Lucy R. Lippard

Left: Cover of Lucy R. Lippard's Undermining: A Wild Ride Through Land Use, Politics, and Art in the Changing West (2014). Right: Lucy R. Lippard. Photo: Peter Woodruff.

Lucy R. Lippard’s latest book, Undermining: A Wild Ride Through Land Use, Politics, and Art in the Changing West, pinpoints vexing environmental issues, such as gravel pits and fracking, and contextualizes them within a spectrum of larger problems, while also considering histories of the West, photography, adobe buildings, ruins, Land art, and more. Here she speaks about the origins and inspirations of her book—which was published recently by the New Press—and she reflects on the leftover questions that arose from the project.

THIS BOOK began when the Tate Modern asked me to speak at a symposium on cities and I said I didn’t know from cities any more. They said, Well, talk about whatever you like. An exchange about gravel pits that I’d just had with a local developer from my community had popped into my mind, so I said, OK, gravel pits. There was a silence…

But the talk was fairly well received, and afterward I realized there was much more there, connecting urban and rural. I published a brief piece on a local gravel pit in New Observations and after a while just forgot about it. Then I resurrected the idea for a related talk years later in San Antonio; Chris Taylor, from Land Arts of the American West, was there and said it would make a good book, which had been occurring to me too. One thing leads to another!

In terms of influences, J. B. Jackson is a longtime inspiration, but I didn’t go back to him much in this book, which is really just a rant about what’s happening right now in the West. The influences were mainly local activism: articles in High Country News and my local paper, and our battle in 2008 to keep oil drilling and fracking for natural gas out of the Galisteo Basin. Another influence was artists’ books. I wanted to do a small book for a change—an extended essay with a lot of images, a parallel visual/verbal narrative. (I notice some readers are getting that and some aren’t.) The Center for Land Use Interpretation’s take on the world—and its work on gravel pits—is an ongoing influence. Native American art in the Southwest is another. A lot of younger native artists are activists around land use issues, for obvious reasons, given the way Indian lands have been trashed. They helped me tie to the present to the past.

One problem is that as I was writing, and even since I saw the last proofs in December, the “facts” have been constantly changing. Corporations bought out other corporations. Lawsuits were initiated or settled or not. Statistics changed. This book should not be read as a factual textbook. I just hope it raises awareness of what’s going down, and encourages readers and artists to follow some of these stories on the Internet, or wherever, and act on their own. For instance, since I stopped writing, the dangers of fracking—earthquakes, methane gas release, etc.—have become more widely known, and they are direr than we thought before. The mainstream media is finally, grudgingly, acknowledging them to some extent. And climate change is obviously the big one.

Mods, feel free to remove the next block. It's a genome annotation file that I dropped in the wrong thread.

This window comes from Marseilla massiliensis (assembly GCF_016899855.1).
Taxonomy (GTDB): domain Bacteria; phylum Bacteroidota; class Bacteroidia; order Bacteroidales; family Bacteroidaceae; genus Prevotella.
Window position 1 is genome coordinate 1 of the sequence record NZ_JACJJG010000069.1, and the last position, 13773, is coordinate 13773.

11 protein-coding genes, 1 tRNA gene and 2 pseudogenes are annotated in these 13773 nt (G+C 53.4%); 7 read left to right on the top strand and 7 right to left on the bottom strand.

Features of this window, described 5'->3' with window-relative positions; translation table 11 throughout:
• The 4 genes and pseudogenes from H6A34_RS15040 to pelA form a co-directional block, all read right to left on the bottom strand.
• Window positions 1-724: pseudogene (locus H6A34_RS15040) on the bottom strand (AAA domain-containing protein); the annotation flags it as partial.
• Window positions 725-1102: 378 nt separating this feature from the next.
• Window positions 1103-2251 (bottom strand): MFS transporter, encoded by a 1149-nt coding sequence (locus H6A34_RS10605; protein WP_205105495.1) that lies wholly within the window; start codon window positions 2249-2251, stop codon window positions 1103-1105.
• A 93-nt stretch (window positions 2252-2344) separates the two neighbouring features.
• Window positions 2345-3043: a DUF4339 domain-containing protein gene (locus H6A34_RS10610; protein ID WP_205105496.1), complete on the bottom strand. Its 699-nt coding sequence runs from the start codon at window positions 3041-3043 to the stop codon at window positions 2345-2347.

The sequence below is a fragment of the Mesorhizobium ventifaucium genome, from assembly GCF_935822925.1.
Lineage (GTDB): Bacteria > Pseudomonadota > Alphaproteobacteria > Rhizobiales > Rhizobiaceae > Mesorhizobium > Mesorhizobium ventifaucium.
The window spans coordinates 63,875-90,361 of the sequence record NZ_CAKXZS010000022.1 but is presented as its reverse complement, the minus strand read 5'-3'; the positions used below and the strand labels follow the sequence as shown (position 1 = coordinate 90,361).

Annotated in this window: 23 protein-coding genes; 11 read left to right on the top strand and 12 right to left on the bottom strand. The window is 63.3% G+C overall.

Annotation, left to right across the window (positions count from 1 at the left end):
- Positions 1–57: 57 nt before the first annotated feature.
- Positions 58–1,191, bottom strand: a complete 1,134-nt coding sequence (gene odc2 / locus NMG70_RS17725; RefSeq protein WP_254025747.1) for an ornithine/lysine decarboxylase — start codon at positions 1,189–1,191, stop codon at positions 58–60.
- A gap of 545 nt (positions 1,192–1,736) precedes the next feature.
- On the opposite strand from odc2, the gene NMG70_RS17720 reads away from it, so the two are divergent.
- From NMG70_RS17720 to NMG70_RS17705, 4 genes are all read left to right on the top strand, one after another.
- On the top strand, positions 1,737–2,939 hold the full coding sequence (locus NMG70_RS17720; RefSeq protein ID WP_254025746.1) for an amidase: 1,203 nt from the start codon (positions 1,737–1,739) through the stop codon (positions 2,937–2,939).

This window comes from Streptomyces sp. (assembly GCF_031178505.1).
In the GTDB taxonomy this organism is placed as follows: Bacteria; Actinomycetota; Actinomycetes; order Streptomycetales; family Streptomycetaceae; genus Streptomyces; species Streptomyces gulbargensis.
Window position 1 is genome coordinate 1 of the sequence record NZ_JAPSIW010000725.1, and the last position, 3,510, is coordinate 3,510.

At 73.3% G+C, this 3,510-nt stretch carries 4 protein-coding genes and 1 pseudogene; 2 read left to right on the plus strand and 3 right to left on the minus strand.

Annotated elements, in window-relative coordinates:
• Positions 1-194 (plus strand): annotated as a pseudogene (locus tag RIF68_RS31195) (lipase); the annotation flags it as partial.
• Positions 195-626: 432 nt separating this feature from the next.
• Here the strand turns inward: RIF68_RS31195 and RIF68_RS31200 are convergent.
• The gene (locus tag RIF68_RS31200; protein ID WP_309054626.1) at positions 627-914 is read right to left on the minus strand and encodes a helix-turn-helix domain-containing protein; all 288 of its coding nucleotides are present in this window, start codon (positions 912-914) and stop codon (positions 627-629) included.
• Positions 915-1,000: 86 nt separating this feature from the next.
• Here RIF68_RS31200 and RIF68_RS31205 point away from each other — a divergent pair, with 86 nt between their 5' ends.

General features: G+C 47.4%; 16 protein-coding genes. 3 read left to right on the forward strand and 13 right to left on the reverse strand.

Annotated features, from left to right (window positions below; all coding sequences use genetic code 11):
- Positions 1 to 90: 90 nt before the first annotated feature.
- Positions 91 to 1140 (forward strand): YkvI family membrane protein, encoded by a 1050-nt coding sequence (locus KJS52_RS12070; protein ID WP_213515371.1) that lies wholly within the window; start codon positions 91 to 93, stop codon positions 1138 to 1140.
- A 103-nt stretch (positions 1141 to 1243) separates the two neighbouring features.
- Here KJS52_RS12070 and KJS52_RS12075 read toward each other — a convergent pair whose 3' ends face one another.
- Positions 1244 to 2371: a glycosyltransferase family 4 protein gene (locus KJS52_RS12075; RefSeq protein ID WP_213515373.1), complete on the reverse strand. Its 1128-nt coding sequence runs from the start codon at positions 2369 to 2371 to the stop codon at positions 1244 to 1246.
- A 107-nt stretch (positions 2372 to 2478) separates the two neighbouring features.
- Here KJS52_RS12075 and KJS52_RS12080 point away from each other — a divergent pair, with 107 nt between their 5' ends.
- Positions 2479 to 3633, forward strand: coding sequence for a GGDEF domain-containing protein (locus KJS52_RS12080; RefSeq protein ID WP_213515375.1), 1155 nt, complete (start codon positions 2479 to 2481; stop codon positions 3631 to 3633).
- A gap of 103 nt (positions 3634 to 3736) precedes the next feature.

Right now the most pressing local issue—which came up after the book was out of my hands—is a plan to take crude oil in tanker trucks and offload them into railroad cars at Lamy, another tiny village that is five miles from Galisteo, with a dead-end road. If there were a spill, no one would be able to get in or out. And nationally, spills and pipeline leaks have wildly increased since I stopped writing. Everything is getting worse.

Obviously everything isn’t local and I’m not recommending blinders. But the message of my 1997 book The Lure of the Local was that everybody, artists included, should take responsibility for wherever they find themselves, as long as they’re living there. Once you know the local you realize how connected it is to global capitalism; its tentacles are everywhere. It’s multinational corporations that are buying up local resources—just as my friend said years ago about gravel pits. CLUI tells us that the aggregate industry may be the largest in the US. And it’s all interrelated—gravel, development, water, tourism, adobe architecture, Land art, rock art, and so on.

After finishing the book, I was left with a million questions—mainly about where the hell we’re headed. I offered very few answers. But one of the obvious questions is the role of art in coming environmental catastrophes. Photographers, and “high” artists using photographic media, obviously have the best access to communicating information about these endless crises. For better or worse, people “believe” photographic imagery more than paintings and sculpture. Activist DIY groups are also doing their part. But it’s difficult to concentrate on the causes, and the causers, because the art world doesn’t like naming names. Hans Haacke is the rare artist who’s more or less gotten away with it. And of course the indomitable Yes Men and their growing cadres. More power to them.